Munster Church History

This brief history of Munster United Church includes excerpts from “Waymarks and Guideposts, Ashton United Church” compiled by Dorothy Lewis. The book of 238 pages discussed the churches that had evolved into the Ashton-Munster Pastoral Charge. This book is available from Irma Willoughby at the Ashton United Church. As well, a copy is available at Munster Church.

Munster United Church is one of the two churches in the Charge along with Ashton United.  In recent history, until 2004, we were a three point Charge along with Prospect United Church.

Munster Church started out as a Methodist Congregation. The first visit by a Methodist circuit rider to Goulbourn Township occurred in 1819 as part of the Augusta Circuit. This circuit encompassed a large area from Prescott to Kingston and as far north of the Saint Lawrence as there were settlers. In the next year all the country on the Rideau River (Merrickville to Hull on the Ottawa River) was cut off to form the Rideau Circuit.

Munster Congregation counts its beginning in 1823 when Ezra Healy was the visiting minister. The first church built was a log structure located near Munster on the Shillington property. On August 22, 1849 John and Ann deeded property to the Trustees of the Wesleyan-Methodist Church in Canada. The Walling’s map of Carleton County dated 1873 shows the old Methodist church built beside the cemetery while the Carleton county atlas of 1879 shows only the cemetery.

In 1877 the Trustees of the Munster congregation of the Methodist Church purchased land from Thomas Shillington on which they planned to build a church. A new brick church was built in Munster, being completed in 1879 at the cost of over $3,000. A major setback to the congregation occurred on the evening of Saturday, January 6th, 1894 before a choir practice when woodwork in the building caught fire from a nearby stove. In very short time the fire was out of control and the building was lost. However, the Bible, pulpit (still in use), and organ were able to be carried out in time.

The Almonte Gazette reported on January 14, 1895 of a large number attending the meetings held at Munster last week in the connection with the opening of the new Munster Church there. The Munster congregation continued regular worship there celebrating its 100th anniversary in 1923.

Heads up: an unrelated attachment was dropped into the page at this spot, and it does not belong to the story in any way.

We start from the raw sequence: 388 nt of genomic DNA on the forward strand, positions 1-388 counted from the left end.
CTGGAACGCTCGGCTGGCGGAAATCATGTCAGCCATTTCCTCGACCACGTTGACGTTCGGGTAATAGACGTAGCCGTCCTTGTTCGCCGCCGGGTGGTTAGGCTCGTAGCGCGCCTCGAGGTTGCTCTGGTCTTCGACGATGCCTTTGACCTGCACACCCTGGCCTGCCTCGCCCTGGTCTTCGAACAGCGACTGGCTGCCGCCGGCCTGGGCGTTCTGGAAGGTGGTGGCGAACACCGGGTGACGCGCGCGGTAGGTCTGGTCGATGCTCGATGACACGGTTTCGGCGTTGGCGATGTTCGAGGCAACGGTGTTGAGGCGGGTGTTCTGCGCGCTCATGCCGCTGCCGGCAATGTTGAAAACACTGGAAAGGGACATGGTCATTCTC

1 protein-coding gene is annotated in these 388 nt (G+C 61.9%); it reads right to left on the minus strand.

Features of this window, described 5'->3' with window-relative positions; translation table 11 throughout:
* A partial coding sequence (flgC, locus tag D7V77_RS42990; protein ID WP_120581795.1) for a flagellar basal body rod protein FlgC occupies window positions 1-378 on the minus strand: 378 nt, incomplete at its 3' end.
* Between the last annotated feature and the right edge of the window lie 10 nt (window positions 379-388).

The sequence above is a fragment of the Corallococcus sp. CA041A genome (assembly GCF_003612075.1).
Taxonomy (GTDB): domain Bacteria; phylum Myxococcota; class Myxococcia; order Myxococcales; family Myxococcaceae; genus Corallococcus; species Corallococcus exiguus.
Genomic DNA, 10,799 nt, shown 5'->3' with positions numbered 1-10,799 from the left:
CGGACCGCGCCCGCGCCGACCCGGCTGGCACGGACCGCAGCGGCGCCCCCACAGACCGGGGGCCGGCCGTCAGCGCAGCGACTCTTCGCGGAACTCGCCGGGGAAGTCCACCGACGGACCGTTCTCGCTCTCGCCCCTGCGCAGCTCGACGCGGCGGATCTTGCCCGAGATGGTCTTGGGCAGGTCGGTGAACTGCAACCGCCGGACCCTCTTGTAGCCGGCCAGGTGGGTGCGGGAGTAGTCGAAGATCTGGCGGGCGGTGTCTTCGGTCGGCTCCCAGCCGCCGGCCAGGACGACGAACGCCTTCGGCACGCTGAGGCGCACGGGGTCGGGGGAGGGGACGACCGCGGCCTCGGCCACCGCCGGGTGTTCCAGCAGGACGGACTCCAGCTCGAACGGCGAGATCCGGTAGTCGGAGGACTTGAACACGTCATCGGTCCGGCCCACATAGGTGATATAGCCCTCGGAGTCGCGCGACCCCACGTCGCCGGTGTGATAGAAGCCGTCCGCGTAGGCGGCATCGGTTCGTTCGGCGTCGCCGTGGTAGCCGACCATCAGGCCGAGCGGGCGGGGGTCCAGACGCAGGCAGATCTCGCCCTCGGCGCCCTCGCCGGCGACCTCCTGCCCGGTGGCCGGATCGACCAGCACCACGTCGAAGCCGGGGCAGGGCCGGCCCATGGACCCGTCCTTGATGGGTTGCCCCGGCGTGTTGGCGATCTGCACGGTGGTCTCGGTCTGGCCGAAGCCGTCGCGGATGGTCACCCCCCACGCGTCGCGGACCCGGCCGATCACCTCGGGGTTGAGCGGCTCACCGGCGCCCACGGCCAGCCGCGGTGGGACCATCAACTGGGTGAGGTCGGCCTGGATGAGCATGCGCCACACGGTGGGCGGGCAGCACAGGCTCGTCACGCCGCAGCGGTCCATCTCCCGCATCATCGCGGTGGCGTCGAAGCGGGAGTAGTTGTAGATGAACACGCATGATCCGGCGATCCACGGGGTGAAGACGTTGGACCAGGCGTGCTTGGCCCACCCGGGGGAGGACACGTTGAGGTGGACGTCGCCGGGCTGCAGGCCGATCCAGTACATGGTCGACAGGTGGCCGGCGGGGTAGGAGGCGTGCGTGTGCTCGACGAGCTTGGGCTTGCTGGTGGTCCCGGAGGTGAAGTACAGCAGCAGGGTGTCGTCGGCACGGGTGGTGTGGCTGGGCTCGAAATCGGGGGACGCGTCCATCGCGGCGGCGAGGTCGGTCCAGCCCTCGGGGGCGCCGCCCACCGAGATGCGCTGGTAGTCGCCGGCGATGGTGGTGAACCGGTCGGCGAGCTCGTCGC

The year 1925 saw a major change for the congregation with the formation of the United Church of Canada. After many years of active discussions between Congregational, Methodist, and Presbyterian denominations the United Church of Canada was formally inaugurated on June 10, 1925.

Additions and changes to the building have taken place over the years including:

  • installation of a memorial window in the front of the church in 1930. Additional stain glass memorial windows were installed in the sanctuary window areas,
  • installation of hydro electric service in 1945 followed by a furnace in 1948,
  • presentation and dedication of a baptismal font in memory of Bert Garland,
  • in 1971 hook up to the water and service mains, made possible by the start of the housing development by J. W. Johannsen,
  • commencement of the excavation of the basement in 1972,
  • addition of a set of brass candle sticks, an altar cross,
  • installation of an electronic Rogers organ in 1988, and
  • construction of an access ramp for the mobility impaired was undertaken in 1990. This was possible as a result of a generous donation from the Orange Lodge.

The congregation has heard interesting speakers and presentations at Anniversary and special services. For example, the Rev. Anne Squire, former moderator of the United Church of Canada, spoke at the 1993 anniversary service. The school band from Glace Bay High School played at a special service in 1987 and the South Carleton High School Band (Richmond, Ont.) played at anniversary in the same year.

If you have an interest in additional details or more information about Munster United Church, it is recommended that you obtain a copy of “Waymarks and Guideposts, Ashton United Church“. It contains a wealth of information about Munster Church, other churches in the area, happenings in the area since 1818, and many family member names who have contributed to the development of the churches and their communities.